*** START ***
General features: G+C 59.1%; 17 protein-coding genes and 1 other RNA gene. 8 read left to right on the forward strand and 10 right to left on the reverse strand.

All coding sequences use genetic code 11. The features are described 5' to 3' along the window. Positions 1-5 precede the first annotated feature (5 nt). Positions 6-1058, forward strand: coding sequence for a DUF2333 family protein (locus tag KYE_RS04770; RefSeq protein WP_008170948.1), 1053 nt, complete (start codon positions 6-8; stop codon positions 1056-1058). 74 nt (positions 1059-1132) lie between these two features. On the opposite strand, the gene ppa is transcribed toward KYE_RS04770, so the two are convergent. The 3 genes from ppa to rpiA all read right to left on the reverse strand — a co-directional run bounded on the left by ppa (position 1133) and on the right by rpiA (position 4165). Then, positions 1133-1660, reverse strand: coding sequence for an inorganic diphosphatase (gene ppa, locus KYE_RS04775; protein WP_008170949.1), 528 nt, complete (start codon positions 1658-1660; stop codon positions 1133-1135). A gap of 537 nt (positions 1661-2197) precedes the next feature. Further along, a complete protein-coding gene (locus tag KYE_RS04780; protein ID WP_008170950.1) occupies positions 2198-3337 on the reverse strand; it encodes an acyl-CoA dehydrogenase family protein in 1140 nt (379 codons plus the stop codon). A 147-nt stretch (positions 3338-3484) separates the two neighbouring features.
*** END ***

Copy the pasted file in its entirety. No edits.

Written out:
General features: G+C 59.1%; 17 protein-coding genes and 1 other RNA gene. 8 read left to right on the forward strand and 10 right to left on the reverse strand.

All coding sequences use genetic code 11. The features are described 5' to 3' along the window. Positions 1-5 precede the first annotated feature (5 nt). Positions 6-1058, forward strand: coding sequence for a DUF2333 family protein (locus tag KYE_RS04770; RefSeq protein WP_008170948.1), 1053 nt, complete (start codon positions 6-8; stop codon positions 1056-1058). 74 nt (positions 1059-1132) lie between these two features. On the opposite strand, the gene ppa is transcribed toward KYE_RS04770, so the two are convergent. The 3 genes from ppa to rpiA all read right to left on the reverse strand — a co-directional run bounded on the left by ppa (position 1133) and on the right by rpiA (position 4165). Then, positions 1133-1660, reverse strand: coding sequence for an inorganic diphosphatase (gene ppa, locus KYE_RS04775; protein WP_008170949.1), 528 nt, complete (start codon positions 1658-1660; stop codon positions 1133-1135). A gap of 537 nt (positions 1661-2197) precedes the next feature. Further along, a complete protein-coding gene (locus tag KYE_RS04780; protein ID WP_008170950.1) occupies positions 2198-3337 on the reverse strand; it encodes an acyl-CoA dehydrogenase family protein in 1140 nt (379 codons plus the stop codon). A 147-nt stretch (positions 3338-3484) separates the two neighbouring features.